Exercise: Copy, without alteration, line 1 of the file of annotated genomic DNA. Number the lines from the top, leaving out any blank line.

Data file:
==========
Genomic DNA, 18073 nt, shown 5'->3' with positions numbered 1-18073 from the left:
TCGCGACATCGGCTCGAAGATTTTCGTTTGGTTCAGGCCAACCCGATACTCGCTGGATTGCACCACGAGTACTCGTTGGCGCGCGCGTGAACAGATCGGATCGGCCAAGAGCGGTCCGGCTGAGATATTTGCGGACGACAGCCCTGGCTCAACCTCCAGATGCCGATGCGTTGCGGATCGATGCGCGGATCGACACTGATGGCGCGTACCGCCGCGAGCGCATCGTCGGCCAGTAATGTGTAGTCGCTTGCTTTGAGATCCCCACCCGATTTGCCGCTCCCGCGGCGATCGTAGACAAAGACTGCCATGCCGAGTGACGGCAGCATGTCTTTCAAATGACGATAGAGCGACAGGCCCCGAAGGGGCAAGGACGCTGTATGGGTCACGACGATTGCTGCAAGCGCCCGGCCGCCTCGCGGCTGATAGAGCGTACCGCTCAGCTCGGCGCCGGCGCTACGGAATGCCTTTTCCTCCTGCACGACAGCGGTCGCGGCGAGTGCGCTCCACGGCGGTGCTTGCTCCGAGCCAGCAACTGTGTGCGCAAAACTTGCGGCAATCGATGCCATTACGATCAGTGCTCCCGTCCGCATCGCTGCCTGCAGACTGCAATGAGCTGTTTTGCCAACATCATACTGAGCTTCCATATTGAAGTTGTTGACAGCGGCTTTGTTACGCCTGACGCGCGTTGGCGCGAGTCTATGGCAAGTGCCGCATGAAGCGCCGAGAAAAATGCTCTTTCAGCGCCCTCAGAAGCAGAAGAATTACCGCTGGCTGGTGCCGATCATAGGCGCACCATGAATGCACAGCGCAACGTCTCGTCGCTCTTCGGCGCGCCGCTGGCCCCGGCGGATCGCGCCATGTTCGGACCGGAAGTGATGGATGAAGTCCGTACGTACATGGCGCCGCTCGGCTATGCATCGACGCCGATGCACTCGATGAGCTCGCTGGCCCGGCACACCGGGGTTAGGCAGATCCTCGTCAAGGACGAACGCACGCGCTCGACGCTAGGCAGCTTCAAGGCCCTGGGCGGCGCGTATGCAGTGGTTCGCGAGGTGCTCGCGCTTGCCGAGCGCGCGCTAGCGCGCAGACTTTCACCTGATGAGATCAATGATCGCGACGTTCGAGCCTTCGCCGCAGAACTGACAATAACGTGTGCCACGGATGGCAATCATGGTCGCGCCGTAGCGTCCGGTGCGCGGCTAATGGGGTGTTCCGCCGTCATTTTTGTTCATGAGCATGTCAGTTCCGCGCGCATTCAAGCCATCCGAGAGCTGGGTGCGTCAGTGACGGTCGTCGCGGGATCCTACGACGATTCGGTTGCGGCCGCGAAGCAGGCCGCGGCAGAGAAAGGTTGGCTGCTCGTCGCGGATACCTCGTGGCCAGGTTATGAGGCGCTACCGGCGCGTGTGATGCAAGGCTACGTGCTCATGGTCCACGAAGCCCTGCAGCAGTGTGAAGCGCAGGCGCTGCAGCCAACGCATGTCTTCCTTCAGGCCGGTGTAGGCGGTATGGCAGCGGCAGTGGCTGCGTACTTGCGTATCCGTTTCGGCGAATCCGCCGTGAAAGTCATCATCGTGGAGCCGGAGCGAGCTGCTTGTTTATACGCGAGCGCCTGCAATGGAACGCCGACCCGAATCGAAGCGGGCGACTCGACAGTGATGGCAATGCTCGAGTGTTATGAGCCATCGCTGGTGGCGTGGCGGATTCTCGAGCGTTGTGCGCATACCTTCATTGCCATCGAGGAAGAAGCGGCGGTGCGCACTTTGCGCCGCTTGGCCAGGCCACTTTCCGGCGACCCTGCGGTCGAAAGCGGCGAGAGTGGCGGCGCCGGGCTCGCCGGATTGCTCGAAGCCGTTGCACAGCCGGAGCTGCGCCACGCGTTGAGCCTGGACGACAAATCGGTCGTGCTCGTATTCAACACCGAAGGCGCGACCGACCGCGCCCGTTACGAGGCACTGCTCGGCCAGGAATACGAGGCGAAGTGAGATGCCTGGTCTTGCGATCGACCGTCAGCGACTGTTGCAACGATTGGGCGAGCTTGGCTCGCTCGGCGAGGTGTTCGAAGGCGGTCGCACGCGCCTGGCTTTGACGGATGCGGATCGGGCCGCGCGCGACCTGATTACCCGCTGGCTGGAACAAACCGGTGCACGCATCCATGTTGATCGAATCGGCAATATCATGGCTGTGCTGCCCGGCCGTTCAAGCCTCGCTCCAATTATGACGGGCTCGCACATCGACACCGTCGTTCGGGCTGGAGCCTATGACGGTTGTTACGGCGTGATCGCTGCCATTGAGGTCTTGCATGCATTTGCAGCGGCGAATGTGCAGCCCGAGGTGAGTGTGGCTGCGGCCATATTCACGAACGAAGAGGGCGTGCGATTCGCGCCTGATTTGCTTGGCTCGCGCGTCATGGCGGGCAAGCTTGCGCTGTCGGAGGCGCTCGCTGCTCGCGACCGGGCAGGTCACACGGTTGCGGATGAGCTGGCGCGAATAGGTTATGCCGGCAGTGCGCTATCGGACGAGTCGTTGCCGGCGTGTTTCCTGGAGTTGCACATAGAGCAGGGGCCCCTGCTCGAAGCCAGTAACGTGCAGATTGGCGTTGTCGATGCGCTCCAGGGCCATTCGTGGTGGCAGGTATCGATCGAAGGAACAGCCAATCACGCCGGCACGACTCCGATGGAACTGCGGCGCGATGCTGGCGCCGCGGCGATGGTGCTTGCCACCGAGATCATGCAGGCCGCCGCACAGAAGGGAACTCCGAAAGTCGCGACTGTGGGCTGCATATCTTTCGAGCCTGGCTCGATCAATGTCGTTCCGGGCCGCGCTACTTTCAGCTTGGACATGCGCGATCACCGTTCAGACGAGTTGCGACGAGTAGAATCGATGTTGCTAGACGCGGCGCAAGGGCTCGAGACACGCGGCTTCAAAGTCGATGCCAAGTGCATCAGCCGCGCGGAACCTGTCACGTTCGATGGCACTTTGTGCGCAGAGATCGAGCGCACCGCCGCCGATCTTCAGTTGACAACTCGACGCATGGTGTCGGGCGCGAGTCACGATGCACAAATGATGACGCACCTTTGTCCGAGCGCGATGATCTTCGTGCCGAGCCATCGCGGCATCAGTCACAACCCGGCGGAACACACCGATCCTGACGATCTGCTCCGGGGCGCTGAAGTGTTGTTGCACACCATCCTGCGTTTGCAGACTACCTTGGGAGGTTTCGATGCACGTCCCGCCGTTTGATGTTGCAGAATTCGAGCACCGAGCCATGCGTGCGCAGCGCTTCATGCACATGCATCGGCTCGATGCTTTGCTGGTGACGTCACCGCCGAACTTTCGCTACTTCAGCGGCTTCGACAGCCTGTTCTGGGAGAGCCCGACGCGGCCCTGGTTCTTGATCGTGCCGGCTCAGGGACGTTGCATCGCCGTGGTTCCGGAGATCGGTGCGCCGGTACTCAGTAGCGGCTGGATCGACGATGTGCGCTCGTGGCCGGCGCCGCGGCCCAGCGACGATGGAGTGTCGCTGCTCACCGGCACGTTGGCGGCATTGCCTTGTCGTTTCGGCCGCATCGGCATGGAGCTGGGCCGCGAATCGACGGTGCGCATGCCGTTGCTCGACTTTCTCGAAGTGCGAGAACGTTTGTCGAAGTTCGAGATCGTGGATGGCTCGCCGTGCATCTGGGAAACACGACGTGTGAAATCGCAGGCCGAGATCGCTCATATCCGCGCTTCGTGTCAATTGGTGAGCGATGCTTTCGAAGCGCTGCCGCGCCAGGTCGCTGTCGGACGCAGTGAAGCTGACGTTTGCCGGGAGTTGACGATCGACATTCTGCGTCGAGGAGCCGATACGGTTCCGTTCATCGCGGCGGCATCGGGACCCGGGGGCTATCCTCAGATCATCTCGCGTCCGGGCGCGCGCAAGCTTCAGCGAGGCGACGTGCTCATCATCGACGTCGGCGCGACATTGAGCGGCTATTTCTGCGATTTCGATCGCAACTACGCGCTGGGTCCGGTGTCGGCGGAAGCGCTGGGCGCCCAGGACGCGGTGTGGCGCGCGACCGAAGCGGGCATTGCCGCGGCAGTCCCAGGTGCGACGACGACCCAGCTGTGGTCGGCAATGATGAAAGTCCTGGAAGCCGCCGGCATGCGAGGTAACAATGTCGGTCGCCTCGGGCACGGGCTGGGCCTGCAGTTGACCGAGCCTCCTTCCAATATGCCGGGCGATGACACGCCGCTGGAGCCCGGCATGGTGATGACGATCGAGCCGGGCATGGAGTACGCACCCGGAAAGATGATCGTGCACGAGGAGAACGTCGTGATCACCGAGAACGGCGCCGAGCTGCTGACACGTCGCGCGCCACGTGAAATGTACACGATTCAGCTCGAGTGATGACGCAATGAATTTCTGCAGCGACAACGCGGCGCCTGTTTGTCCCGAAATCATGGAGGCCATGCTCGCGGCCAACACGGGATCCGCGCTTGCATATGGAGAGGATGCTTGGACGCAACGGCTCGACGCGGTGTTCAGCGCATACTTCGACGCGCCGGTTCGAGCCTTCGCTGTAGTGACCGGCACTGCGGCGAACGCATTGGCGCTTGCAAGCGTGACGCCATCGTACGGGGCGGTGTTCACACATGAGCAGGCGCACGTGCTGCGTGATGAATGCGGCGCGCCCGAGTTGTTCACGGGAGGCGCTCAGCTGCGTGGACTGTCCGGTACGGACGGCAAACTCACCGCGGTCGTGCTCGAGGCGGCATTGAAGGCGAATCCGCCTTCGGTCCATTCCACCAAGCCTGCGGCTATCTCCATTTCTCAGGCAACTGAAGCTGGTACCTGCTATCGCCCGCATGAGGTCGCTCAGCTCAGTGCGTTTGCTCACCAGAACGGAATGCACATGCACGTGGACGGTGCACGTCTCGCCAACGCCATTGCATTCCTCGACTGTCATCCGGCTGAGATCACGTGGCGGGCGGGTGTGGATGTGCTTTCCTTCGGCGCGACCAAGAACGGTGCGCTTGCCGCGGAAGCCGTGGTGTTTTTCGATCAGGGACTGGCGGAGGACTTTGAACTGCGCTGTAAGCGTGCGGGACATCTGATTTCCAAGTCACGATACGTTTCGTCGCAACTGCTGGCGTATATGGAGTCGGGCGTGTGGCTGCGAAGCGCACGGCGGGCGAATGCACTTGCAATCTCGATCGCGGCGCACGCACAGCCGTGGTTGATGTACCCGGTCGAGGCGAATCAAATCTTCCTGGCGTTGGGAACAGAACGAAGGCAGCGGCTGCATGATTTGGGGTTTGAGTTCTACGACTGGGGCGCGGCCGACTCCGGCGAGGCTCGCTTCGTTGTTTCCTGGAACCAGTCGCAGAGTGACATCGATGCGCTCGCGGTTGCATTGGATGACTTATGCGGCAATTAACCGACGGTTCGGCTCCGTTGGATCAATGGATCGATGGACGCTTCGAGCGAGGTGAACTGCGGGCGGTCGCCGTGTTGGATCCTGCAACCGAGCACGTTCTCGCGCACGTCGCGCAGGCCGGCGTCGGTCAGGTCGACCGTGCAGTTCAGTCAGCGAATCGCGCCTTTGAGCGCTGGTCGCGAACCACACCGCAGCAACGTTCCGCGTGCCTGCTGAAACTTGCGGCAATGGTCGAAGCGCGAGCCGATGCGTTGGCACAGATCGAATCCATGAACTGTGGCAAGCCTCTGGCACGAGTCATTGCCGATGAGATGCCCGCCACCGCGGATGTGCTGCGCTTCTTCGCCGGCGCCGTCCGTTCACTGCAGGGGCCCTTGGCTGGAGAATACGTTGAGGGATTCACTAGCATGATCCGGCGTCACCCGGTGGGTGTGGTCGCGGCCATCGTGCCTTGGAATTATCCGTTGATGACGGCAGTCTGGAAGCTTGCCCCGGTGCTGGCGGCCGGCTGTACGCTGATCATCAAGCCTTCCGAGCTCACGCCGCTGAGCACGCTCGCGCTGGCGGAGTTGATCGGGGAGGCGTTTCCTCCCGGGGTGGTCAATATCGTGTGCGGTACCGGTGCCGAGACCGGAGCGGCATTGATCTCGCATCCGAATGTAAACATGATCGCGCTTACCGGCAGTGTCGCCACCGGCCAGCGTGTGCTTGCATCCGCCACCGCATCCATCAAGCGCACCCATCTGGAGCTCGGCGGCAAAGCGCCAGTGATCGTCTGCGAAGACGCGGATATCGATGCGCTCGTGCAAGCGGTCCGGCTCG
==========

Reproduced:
Genomic DNA, 18073 nt, shown 5'->3' with positions numbered 1-18073 from the left: